‘Project Runway’ Judge Nina Garcia’s Healthy Travel Advice: ‘Learn From The French’

Nina Garcia is one of those enviable women where you have to ask, “How does she do it all?” The 51-year-old is the Fashion Director at Elle and Marie Claire magazines, and has been a judge on Project Runway since its premiere season. Here career and personal passion for travel have brought her all over the world (she just traveled to both Peru and Paris) and the fashionista seems to do it all with ease. Luckily, she opened up to me recently about her secret to staying healthy (and sane) with seemingly no free time. Hint: her dog has something to do with it.

Q: You travel so much, how do you stay healthy on the go?

A: That is a great question that I think many people struggle to find the answer to. Here’s what I’ve found works for me: walk as much as possible and don’t give yourself a chance to fall into the slump of jet leg. The best cure for tired travelers is to hop on a treadmill and get that blood pumping. Otherwise it’s a downhill battle.

Q: What’s the hardest part about traveling and staying fit?

A: That’s an easy one. All the eating. Who doesn’t want to eat all of the amazing fare when they are traveling? Certainly, I do. Since I usually cook at home with the family, it is disruptive to my diet and my overall health. But I try to make up for it by doing some extra walking around the city.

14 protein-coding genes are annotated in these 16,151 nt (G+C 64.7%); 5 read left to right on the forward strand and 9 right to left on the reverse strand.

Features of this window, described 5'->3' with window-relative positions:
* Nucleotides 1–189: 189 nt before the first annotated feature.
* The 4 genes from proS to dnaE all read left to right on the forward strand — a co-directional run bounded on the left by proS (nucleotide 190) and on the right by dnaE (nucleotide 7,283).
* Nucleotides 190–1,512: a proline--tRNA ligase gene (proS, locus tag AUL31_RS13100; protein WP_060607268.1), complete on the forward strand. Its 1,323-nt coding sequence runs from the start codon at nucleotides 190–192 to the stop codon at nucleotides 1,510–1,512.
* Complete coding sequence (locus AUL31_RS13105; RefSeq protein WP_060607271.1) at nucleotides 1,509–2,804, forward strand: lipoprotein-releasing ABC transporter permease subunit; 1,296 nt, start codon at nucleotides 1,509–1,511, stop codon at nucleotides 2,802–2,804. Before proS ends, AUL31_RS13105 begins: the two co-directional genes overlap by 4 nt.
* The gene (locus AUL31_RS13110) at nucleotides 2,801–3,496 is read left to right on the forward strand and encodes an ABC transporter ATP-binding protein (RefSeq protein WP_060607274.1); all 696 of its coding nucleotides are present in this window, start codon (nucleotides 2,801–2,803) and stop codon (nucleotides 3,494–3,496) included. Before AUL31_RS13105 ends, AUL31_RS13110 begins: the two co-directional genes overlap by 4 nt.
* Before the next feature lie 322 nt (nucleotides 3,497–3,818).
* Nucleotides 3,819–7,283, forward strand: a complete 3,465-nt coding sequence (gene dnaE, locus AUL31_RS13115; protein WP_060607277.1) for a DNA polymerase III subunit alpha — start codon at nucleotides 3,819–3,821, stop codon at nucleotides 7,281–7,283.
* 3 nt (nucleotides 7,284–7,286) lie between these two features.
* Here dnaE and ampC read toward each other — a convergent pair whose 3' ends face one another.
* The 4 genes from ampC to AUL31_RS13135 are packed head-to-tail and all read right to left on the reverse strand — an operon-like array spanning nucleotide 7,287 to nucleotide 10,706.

Q: How has being on the road so much changed your health routine?

A: It’s changed it quite a bit. I’ve learned that it’s okay to get on the health wagon and occasionally fall off from time to time when you find yourself in a new place with amazing food and little time for a formal workout (it’s hard to justify not taking a bite or two). But I’ve learned that we can use technology as a tool to help us keep track of our overall health. When I was in Peru, for example, I wore my Huawei Fit [a light weight fitness smartwatch] while I climbed Machu Picchu. I never would have guessed that I was capable of taking that many steps.

Q: Have you learned any wellness advice from other cultures?

A: Yes, the French. Everything in moderation.

Q: Where are some of your favorite places in the world and what’s still on your bucket list?

A: It’s too hard, even to name a few - I really love exploring and seeing new places. Last year was filled with some incredible trips. I went to Alaska, Macchu Piccu and Cuba. Every place was breathtaking. I’d love to visit Africa. Going on a safari sounds like a dream. Patagonia is on my list, too

Q: What about when you are home, how do you maintain a healthy regimen?

A: I got Titan, a golden retriever, in March 2016 and he has been a huge part of my life. Titan has actually made my whole family healthier because we all get out and walk him together. Any pet owner knows that it’s all about routine, and dogs absolutely must get their exercise. It has also been great for my sons to feel a sense of responsibility for him as well. It keeps us all on track.